Like millions of fans, Lady Antebellum are welcoming Alabama and Shania Twain back to country radio. And for the first time ever, all three of these artists are on the country charts at the same time.
Alabama is a guest on Brad Paisley's chart-topping "Old Alabama," Twain has debuted with "Today Is Your Day" and Lady Antebellum is climbing quickly with "Just a Kiss."
"Shania really helped bust down the doors as far as bringing in a bigger audience, a little more of a contemporary sound. She's one of the first big crossovers," Charles Kelley told CMT.com during a recent visit. "Obviously with 'Need You Now,' we had a little taste of that. I think Shania definitely opened the doors for that. She makes some of the best records. You look back at those records and they're just phenomenal."
After Kelley added that all three members of Lady Antebellum grew up listening to Alabama, Dave Haywood expressed his own personal connection to the band.
"Watching them when they come out to sing with Brad Paisley, it just reminds me of all those songs growing up -- being at summer camp when you sing 'Song of the South,'" he said. "I think they're such a great example of interplay of vocals and harmonies and musicianship among a group."
As a woman, Scott considers Twain a guiding light.
"There have been a lot of really strong, successful female artists in this genre, but Shania is definitely one that you put up with Reba," she said. "She's in that category of just giving girls and women the courage to be sexy and to not be ashamed of it. And to be true to who she is. I've been inspired by that. And she represents women. From the standpoint of being in a band with two guys, I love that about her."
Alabama remains one of the iconic country artists of the 1980s while Twain conquered country and pop music in the 1990s. Thus, the question is posed: What will country fans remember about this generation of country stars?
"That's a good question. I don't know," Kelley admitted. "I feel like Brad Paisley's dominated the 2000s pretty strong. Kenny Chesney, too."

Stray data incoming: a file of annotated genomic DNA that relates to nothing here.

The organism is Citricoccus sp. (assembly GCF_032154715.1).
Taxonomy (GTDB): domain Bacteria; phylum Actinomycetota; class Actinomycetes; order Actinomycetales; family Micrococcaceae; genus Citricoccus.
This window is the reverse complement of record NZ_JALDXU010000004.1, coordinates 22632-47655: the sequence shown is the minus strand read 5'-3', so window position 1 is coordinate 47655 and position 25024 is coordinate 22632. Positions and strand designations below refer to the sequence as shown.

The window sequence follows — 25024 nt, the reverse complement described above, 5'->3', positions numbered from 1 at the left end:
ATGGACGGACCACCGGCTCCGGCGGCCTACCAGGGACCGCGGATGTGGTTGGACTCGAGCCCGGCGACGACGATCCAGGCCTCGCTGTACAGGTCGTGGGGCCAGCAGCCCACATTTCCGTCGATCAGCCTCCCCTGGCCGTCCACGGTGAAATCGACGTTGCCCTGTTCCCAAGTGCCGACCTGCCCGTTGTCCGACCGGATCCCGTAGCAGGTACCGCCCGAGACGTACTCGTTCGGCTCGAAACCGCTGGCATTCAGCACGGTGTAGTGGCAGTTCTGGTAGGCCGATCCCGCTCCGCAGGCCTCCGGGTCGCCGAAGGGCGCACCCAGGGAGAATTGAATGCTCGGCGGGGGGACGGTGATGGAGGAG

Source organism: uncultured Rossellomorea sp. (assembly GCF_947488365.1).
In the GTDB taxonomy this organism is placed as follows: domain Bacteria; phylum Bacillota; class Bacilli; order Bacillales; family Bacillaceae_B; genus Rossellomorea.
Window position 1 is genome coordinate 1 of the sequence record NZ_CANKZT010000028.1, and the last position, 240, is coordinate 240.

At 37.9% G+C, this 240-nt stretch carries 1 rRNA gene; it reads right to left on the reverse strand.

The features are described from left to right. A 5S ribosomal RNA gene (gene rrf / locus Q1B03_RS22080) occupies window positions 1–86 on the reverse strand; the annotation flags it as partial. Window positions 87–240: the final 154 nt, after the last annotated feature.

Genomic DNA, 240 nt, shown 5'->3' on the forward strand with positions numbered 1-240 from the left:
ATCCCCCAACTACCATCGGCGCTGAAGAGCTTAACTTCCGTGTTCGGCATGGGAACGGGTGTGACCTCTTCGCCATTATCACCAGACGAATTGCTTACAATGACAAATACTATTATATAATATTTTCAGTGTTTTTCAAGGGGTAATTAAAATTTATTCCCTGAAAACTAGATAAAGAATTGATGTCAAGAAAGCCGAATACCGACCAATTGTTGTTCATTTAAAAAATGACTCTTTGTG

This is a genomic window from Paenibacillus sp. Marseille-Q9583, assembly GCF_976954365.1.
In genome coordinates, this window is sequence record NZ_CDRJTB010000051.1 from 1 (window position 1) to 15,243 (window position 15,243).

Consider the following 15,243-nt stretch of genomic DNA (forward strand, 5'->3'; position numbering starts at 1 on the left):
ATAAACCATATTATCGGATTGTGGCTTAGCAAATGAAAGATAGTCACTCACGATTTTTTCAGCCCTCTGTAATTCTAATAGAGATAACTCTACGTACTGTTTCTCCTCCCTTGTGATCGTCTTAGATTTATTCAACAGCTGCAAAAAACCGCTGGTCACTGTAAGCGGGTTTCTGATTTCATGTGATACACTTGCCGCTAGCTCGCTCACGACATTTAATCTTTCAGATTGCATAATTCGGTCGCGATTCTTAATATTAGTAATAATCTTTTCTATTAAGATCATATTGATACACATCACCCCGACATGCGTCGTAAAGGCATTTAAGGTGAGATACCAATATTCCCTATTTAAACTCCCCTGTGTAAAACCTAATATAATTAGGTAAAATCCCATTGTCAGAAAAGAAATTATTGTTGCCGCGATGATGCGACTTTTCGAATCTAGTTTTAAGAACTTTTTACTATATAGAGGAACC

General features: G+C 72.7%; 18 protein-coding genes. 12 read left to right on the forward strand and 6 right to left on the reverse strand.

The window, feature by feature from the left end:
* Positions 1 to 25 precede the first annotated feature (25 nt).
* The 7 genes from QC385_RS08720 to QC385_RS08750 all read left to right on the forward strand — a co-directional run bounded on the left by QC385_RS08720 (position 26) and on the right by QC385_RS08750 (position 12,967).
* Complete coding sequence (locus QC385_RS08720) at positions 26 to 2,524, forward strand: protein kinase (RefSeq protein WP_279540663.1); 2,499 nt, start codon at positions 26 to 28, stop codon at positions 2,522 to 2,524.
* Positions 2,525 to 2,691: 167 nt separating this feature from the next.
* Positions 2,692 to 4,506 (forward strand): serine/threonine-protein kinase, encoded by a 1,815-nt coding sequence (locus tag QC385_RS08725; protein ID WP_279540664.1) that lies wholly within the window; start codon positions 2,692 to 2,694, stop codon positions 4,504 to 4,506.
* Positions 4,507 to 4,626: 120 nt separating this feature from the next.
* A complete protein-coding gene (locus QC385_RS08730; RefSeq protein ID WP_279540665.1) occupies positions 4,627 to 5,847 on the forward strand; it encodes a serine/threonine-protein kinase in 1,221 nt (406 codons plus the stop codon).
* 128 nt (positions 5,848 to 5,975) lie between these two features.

Haywood cited Taylor Swift's enduring popularity, as well.
"I appreciate how much she's remained true to being country and staying on these country networks and country events," he said. "There's always a little bit of gray area when you go towards the pop format, and I know she's gotten flak for things, but she's remained a Nashvillian who plays country music. I think it's been a huge impact on the genre."
When the conversation turned to the variety in contemporary country music, Kelley said, "It runs the gamut, doesn't it? It's all over. I think there are a lot of artists that are very traditional. I think someone can be a fan of someone like Josh Turner and then turn around and be a big fan of someone like Taylor Swift because, at the end of the day, it's all about those songs. I feel like country music has the best songwriting and the best songs of any genre."
"There are so many music genres competing against each other, but I feel like country music has always been a unified front," Scott added. "I hope, though, when people do look back on this era, they'll see a different level of camaraderie. That's one thing that we feel a lot right now in this season of where we are.
"We all have great friends in this industry. We consider Luke Bryan one of our best friends and Jason Aldean, Miranda, Blake, Taylor -- all of these artists. And so that's my hope. One day, hopefully, knock on wood, we'll all be taking our weekly hosting spots on the Grand Ole Opry and we'll all still be friends and hanging out."